J.J. Abrams seems to have his hands in every proverbial cookie jar these days. Whether he’s producing a show for Hulu (such as “11.22.63”), rebooting “Star Trek” or directing box office busters like “The Force Awakens,” his name is everywhere in the entertainment world in just about every medium. And while he’s a marketing genius with a flair for the enigmatic, it was still a huge shock that he was able to keep “10 Cloverfield Lane” a secret from us for so long (the movie’s title and trailer were only revealed a mere two months before its release). It’s quite hard to wrap your mind around it in today’s omnipresent spoiler culture.
For some context, “Cloverfield” (2008) was a genuinely terrifying and game-changing monster movie. Its use of the found footage method of storytelling was used not as a cliche, but as a way of keeping the mystery and terror alive, not to mention giving some people serious motion sickness. Questions like “Where did the creature come from and, more importantly, what the hell is it?” are still being asked today. We’ll never know. That’s the simplistic beauty of it all – we saw the attack on New York City through the eyes of regular people like ourselves. Grappling with the unknown and the world’s uncontrollable forces evokes true fright from an audience.
Now, almost a decade later, Abrams is curiously trying to create a cinematic universe around the brand name of “Cloverfield,” an anthology of scary stories filled with twists and turns that would bring a tear to the eyes of Rod Serling and Stephen King. But “10 Cloverfield Lane” is more “Outer Limits” than it is “Twilight Zone.” Its intentions are good, but its payoff is lousy.
Michelle (Mary Elizabeth Winstead) is a pretty young thirty-something driving away from her impending nuptials to Ben (Bradley Cooper–only heard in cell phone calls). Where she’s driving, we can only guess – but that’s not the point. The opening is totally silent except for the ominous soundtrack of Bear McCreary as Michelle travels through Louisiana, only stopping for gas at a Kelvin station that advertises Slusho!, the mysterious drink company that started the mess in the first movie and has shown up in Abrams productions since then.
Michelle never makes it to her destination, however, as she’s run off the road and wakes up in a well-equipped bomb shelter built by Howard Stambler, an uber creepy dude with an affinity for Martian conspiracy theories and the hits of Tommy James and the Shondells. This is John Goodman’s greatest performance in a long time. He plays Howard as a truly unnerving, menacing, paranoid, bipolar wacko who will make you pasta one minute then dissolve you in industrial-grade acid the next depending on whether or not you’re grateful to him. Think of him as Ogilvy from “War of the Worlds” with more VHS cassettes on hand for the end of the world.
Howard refuses to let his bunker guests leave, claiming that the outside world is contaminated with fallout. Michelle and Emmett DeWitt (John Gallagher Jr.) are skeptical at first, but then trust his judgment – after foreboding tremors and an infected woman begging to be let in – but then become skeptical again when arising tidbits of information begin to hint that Howard is not all he professes to be. The message of man being just as monstrous as any supernatural entity out there is the most powerful theme the movie has to offer.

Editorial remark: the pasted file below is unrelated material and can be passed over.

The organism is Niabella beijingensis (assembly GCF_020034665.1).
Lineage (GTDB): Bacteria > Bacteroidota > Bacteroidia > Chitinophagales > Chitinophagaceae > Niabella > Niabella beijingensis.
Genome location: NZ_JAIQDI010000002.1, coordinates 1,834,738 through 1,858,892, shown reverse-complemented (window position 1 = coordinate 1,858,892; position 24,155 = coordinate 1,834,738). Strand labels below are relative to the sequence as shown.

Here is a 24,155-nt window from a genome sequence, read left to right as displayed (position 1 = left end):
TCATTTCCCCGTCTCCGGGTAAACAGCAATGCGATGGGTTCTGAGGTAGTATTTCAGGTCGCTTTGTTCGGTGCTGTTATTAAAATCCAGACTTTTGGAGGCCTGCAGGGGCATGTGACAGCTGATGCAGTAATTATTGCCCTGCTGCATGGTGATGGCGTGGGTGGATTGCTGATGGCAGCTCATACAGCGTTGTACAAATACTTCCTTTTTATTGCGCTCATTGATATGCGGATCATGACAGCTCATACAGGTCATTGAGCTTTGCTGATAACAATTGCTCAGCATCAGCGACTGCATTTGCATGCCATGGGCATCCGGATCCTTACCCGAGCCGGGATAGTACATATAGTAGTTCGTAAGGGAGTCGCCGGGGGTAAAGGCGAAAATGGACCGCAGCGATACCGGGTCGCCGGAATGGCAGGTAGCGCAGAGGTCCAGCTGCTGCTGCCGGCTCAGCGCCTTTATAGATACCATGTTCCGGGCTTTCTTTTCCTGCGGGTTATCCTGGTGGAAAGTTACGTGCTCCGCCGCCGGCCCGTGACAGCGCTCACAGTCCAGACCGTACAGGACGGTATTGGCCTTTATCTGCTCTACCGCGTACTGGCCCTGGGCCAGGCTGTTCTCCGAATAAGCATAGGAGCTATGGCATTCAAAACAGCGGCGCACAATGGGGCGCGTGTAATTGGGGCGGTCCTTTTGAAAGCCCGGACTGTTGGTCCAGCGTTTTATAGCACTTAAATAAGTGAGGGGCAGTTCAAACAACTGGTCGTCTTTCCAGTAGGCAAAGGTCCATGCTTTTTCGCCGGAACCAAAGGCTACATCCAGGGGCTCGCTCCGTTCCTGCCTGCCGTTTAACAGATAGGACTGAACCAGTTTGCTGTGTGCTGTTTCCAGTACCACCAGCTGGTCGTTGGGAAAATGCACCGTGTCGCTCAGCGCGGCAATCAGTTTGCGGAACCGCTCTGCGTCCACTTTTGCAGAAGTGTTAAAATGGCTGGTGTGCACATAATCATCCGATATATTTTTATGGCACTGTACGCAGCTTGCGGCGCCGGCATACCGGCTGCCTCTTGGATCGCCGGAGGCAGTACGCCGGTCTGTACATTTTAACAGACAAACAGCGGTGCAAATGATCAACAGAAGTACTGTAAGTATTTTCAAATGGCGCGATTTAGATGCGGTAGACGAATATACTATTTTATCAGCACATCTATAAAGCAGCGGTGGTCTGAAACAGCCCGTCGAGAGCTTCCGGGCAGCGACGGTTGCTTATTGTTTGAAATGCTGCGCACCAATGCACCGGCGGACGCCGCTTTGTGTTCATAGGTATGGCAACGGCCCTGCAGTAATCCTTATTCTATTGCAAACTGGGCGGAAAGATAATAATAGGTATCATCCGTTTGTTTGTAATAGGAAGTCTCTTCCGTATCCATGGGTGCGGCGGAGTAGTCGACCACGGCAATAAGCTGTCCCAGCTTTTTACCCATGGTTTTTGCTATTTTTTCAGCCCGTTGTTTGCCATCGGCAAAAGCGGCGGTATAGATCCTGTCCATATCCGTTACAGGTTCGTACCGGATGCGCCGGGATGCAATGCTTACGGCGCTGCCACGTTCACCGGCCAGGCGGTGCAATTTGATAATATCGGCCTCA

Most of the action takes place inside the underground bomb shelter where first-time director Dan Trachtenberg makes things as tense and claustrophobic as possible for the three characters. The way the scenes are shot makes the audience mistrust everything they see and hear. It’s the movie’s best and only strength. How do you wait out the apocalypse when you’re cooped up underground? Well, you make fluffer-nutter sandwiches, play an ironic (yet rousing) game of Life, crawl through uncomfortably tight air ducts and watch “Pretty in Pink” to kill the time. It’s a slow and controlled burn that you would think leads up to a big reveal.
You couldn’t be more wrong in your assumption. But hey, you know what they say about assuming. The film’s ending just doesn’t mesh with the scenes before it and feels like a cop-out for the viewer who invested an hour and a half of their time waiting for that mind-blowing WTF moment. It’s an anticlimactic climax that even a script co-written by Damien Chazelle (“Whiplash”) cannot save.
Like the first “Cloverfield,” we don’t get all the facts, but since “Lane” is shot and edited like any other movie, this withholding of information makes the film feel incomplete. It also could have benefited from an R-rating to up the scare/shock factor.
But overall, it’s just not as memorable or satisfying as its cousin. Those indelible images of the military fighting the monster on the streets of Manhattan and Marlena exploding from the parasite’s bite still give me goosebumps to this day.
I get that they’re meant to be related only in name and idea, but as a huge fan of the original, I see “10 Cloverfield Lane” as nothing more than an interesting marketing miracle and an experiment of the ‘less-is-more’ filmmaking so often seen in the horror films of the 1970s. Nevertheless, let’s see how the upcoming sequels turn out. For now, let’s file it under ‘C’ for Cloverfield.